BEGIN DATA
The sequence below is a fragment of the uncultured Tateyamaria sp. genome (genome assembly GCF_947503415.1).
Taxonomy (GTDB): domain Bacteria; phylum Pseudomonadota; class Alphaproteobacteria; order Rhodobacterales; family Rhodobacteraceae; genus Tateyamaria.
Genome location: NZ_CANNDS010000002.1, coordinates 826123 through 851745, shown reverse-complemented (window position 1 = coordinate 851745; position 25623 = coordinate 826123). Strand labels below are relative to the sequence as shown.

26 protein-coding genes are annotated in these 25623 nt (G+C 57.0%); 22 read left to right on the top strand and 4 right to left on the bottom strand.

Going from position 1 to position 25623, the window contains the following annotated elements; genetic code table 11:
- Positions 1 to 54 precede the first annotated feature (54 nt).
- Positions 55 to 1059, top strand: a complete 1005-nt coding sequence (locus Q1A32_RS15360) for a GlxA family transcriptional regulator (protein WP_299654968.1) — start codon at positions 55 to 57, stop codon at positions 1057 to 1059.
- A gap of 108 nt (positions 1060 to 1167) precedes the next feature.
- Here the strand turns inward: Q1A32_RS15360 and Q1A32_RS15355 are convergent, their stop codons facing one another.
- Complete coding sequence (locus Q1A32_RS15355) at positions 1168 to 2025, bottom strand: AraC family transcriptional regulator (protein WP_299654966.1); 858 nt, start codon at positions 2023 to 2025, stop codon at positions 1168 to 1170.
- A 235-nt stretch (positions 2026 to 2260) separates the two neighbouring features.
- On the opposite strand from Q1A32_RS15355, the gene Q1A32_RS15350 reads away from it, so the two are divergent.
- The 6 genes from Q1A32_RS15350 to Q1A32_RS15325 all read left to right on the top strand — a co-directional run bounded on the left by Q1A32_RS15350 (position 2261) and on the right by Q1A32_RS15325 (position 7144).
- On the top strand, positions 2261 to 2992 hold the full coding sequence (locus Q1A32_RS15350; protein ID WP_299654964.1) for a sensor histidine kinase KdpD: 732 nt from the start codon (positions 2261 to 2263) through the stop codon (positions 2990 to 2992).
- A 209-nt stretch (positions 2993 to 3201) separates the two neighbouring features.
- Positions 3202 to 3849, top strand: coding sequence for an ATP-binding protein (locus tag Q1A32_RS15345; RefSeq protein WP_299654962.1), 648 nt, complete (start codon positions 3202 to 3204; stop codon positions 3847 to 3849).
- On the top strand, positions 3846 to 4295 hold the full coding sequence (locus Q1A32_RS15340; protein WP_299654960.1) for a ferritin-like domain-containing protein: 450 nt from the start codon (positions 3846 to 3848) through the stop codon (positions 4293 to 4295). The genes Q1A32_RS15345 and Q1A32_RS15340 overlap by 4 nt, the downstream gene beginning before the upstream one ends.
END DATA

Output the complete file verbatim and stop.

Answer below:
The sequence below is a fragment of the uncultured Tateyamaria sp. genome (genome assembly GCF_947503415.1).
Taxonomy (GTDB): domain Bacteria; phylum Pseudomonadota; class Alphaproteobacteria; order Rhodobacterales; family Rhodobacteraceae; genus Tateyamaria.
Genome location: NZ_CANNDS010000002.1, coordinates 826123 through 851745, shown reverse-complemented (window position 1 = coordinate 851745; position 25623 = coordinate 826123). Strand labels below are relative to the sequence as shown.

26 protein-coding genes are annotated in these 25623 nt (G+C 57.0%); 22 read left to right on the top strand and 4 right to left on the bottom strand.

Going from position 1 to position 25623, the window contains the following annotated elements; genetic code table 11:
- Positions 1 to 54 precede the first annotated feature (54 nt).
- Positions 55 to 1059, top strand: a complete 1005-nt coding sequence (locus Q1A32_RS15360) for a GlxA family transcriptional regulator (protein WP_299654968.1) — start codon at positions 55 to 57, stop codon at positions 1057 to 1059.
- A gap of 108 nt (positions 1060 to 1167) precedes the next feature.
- Here the strand turns inward: Q1A32_RS15360 and Q1A32_RS15355 are convergent, their stop codons facing one another.
- Complete coding sequence (locus Q1A32_RS15355) at positions 1168 to 2025, bottom strand: AraC family transcriptional regulator (protein WP_299654966.1); 858 nt, start codon at positions 2023 to 2025, stop codon at positions 1168 to 1170.
- A 235-nt stretch (positions 2026 to 2260) separates the two neighbouring features.
- On the opposite strand from Q1A32_RS15355, the gene Q1A32_RS15350 reads away from it, so the two are divergent.
- The 6 genes from Q1A32_RS15350 to Q1A32_RS15325 all read left to right on the top strand — a co-directional run bounded on the left by Q1A32_RS15350 (position 2261) and on the right by Q1A32_RS15325 (position 7144).
- On the top strand, positions 2261 to 2992 hold the full coding sequence (locus Q1A32_RS15350; protein ID WP_299654964.1) for a sensor histidine kinase KdpD: 732 nt from the start codon (positions 2261 to 2263) through the stop codon (positions 2990 to 2992).
- A 209-nt stretch (positions 2993 to 3201) separates the two neighbouring features.
- Positions 3202 to 3849, top strand: coding sequence for an ATP-binding protein (locus tag Q1A32_RS15345; RefSeq protein WP_299654962.1), 648 nt, complete (start codon positions 3202 to 3204; stop codon positions 3847 to 3849).
- On the top strand, positions 3846 to 4295 hold the full coding sequence (locus Q1A32_RS15340; protein WP_299654960.1) for a ferritin-like domain-containing protein: 450 nt from the start codon (positions 3846 to 3848) through the stop codon (positions 4293 to 4295). The genes Q1A32_RS15345 and Q1A32_RS15340 overlap by 4 nt, the downstream gene beginning before the upstream one ends.